The real question, however, is this: are Moore, Boxer, and waning celebrities like Lady Gaga more concerned with the Union’s posterity than founding fathers James Madison and Alexander Hamilton?
The implementation of the Electoral College system to elect the executive branch best ameliorates James Madison’s view in Federalist 39 that a combination of state-based and population-based governance is imperative to upholding both republican and constitutional values whilst firmly rooting these in the democratic process. This is why two senators and two Electoral College votes represent every State irrespective of population: so members of the union are seen as “political and co-equal societies.”
At the same time, to reflect the wishes of the majority and to instill into citizens faith in the electoral process, constituent numbers had to be addressed so that larger states didn’t feel they were pandering to smaller state factions. This is why states are divided into congressional districts and allocated Electoral College votes based on population numbers, to fairly weight the voice of each state and maintain their suffrage. Most would agree that giving Wyoming, whose population is approximately 590,000, the same number of electoral votes as California, approximately 39,000,000 citizens, would be unfair.
However, if one begins to break down this year’s popular vote numbers by state, it should surprise few that an overwhelming majority of Clinton votes were cast in California and New York: 11.5m of 65.8m—or just shy of 18%. Whilst these are not the only densely populated States, when compared with other populous states like Florida, Texas, and Michigan, Clinton unequivocally trounced her opponent in the two aforementioned coastal states.
Which brings us to the point of the Electoral College: the Electoral College was established, and ratified by smaller states, so larger states didn’t single-handedly decide presidential elections. Increasing the scope of the republic best obviates the possibility of ‘factious tempers’ from organising nationally and threatening the stability of the union and betraying ‘the interests of the people’. Federalist 10, and 6 to some degree, argues that by legitimizing factions and providing them a platform to galvanise against the majority, the smouldering conflict between the states could become a roaring conflagration if there didn’t exist a system that could effectively extinguish this heat.
Proportionate influence nullifies this threat to an extent.
Though Clinton may have won the popular vote overall this year, when the collective vote is disintegrated by state, Ms Clinton only won 20 states and D.C., whilst Trump won 30 states (21 out of 51 is 41%). Clinton did typically win more populated states, which is why her total Electoral College votes contravene the state ratio mentioned above; if every state (including D.C.) was given the same number of votes, Clinton would have won 221 Electoral College votes. At present she has amassed 232 (or 43% of 538).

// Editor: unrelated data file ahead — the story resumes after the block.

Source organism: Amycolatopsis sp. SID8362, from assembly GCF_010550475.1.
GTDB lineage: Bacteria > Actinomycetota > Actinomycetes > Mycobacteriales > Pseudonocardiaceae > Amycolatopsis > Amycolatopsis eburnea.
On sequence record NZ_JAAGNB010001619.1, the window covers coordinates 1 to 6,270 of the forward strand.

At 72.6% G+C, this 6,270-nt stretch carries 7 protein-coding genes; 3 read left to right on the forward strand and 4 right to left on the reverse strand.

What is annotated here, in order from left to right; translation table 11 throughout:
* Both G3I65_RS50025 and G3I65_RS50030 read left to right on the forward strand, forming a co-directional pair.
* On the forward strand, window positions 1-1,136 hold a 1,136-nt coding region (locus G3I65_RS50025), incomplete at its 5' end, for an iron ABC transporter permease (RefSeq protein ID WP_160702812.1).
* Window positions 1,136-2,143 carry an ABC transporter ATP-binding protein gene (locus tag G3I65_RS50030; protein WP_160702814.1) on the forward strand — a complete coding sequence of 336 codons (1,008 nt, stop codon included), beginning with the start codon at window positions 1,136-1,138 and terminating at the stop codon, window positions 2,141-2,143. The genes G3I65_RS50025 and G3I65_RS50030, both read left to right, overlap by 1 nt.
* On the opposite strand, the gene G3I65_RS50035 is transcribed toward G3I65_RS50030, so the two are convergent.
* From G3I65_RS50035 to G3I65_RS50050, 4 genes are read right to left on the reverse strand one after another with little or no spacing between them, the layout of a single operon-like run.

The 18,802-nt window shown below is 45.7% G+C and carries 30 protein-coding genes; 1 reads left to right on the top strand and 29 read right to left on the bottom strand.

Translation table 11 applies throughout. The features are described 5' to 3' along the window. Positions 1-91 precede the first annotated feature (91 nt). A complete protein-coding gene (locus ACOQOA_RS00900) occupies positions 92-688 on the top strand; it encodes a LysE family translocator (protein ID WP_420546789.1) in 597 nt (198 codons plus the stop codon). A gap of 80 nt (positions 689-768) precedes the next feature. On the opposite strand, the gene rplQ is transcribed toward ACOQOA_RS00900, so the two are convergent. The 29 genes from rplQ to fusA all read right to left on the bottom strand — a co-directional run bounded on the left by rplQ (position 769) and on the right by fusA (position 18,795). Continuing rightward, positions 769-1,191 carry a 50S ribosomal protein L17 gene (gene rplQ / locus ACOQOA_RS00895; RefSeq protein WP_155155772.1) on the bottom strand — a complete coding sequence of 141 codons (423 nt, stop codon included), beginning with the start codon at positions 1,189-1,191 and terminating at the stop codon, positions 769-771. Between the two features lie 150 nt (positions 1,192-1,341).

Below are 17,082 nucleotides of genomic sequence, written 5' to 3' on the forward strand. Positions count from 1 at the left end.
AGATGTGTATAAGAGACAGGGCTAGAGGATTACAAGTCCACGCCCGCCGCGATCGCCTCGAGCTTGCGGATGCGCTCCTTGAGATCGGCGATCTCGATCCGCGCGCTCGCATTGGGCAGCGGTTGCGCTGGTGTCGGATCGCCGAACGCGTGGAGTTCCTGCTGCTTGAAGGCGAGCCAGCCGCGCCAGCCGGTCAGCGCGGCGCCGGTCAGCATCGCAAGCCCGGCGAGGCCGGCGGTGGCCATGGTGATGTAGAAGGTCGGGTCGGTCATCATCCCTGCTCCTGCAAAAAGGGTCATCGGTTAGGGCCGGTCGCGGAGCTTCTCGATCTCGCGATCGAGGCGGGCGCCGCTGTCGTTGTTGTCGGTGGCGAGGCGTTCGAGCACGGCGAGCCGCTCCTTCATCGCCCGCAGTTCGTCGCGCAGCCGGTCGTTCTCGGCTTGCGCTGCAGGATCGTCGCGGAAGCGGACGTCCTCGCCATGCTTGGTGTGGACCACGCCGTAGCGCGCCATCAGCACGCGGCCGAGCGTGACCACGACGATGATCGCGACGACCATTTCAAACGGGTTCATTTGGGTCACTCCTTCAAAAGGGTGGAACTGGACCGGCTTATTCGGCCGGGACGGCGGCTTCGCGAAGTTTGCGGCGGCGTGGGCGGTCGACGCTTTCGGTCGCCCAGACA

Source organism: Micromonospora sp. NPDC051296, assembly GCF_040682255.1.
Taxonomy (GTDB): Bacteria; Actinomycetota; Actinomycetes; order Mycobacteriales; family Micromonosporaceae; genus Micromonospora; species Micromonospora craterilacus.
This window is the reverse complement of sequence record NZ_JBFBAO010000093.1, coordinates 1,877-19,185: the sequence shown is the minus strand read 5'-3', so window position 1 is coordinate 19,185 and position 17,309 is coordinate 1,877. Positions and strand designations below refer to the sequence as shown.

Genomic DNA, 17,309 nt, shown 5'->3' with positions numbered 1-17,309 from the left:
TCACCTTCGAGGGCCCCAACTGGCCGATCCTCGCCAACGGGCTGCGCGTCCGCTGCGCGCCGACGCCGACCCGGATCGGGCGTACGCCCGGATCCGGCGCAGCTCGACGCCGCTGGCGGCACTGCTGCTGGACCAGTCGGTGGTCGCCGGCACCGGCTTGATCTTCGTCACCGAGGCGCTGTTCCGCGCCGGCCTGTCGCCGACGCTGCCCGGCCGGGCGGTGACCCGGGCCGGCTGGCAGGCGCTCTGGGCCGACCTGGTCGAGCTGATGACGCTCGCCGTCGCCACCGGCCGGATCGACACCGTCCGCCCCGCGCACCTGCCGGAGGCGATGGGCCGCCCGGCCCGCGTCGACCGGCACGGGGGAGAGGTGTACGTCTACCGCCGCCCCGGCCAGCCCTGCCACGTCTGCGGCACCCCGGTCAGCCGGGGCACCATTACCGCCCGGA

And the reason for the Electoral College is simple. Centralised power concentrated in the hands of a few contravenes the America the founding fathers hoped to create: a United States where the representative role of government must be inclusive of all American’s, not just the elite, nor the most populated states. It had just fought a revolutionary war with a power that was the very manifestation of such “tyranny of the head”, and the founding fathers had prescience enough to understand that balancing power between the government and its constituents was essential to the preservation of liberty, self-determination, and prosperity. America would work better if opportunity was disseminated equally for all Americans, not for but a few. Translated to today, that means an Okie is just as American as a New Yorker and the electoral process must mirror this.
The Electoral College, however, is not without its flaws. And perhaps one of the most voiced concerns by those opposing the system is that safe states can be taken for granted by the major parties. Criticism of the system often promulgates that parties can be seduced into believing they don’t have to tailor policy for traditionally predictable states because, with exception to an insidious transgression, they understand citizens of that state will almost certainly forgive the party maligning them and still vote as expected due to their abhorrence of the alternative. The destruction of the blue wall on November 9 dilutes the strength of this theory to an extent. For a good ground game can pull the mat out from an opponent’s feet in a presupposed safe state, and if we are to say nothing else about Trump, one must concede his ground game was unsuspectingly strong in places like Wisconsin and Pennsylvania.
A reductionist think-piece published, this author hopes mistakenly, by Vox (whose staff once encouraged readers ‘If Trump comes to your town, start a riot’ ) argued that swing states like Ohio and Florida have “the privilege of choosing the president”. Therefore the Electoral College must be dismantled. This is utterly ridiculous. Safe states fundamentally make it more difficult for parties to swing elections because of the modern interpretation of the Electoral College; an interpretation Madison deemed unconstitutional and “pregnant also with a mischievous tendency”. For the ‘general ticket’, or winner takes all approach, disregards the intention Madison, and indeed Hamilton, had of the system. One of the few things they agreed on.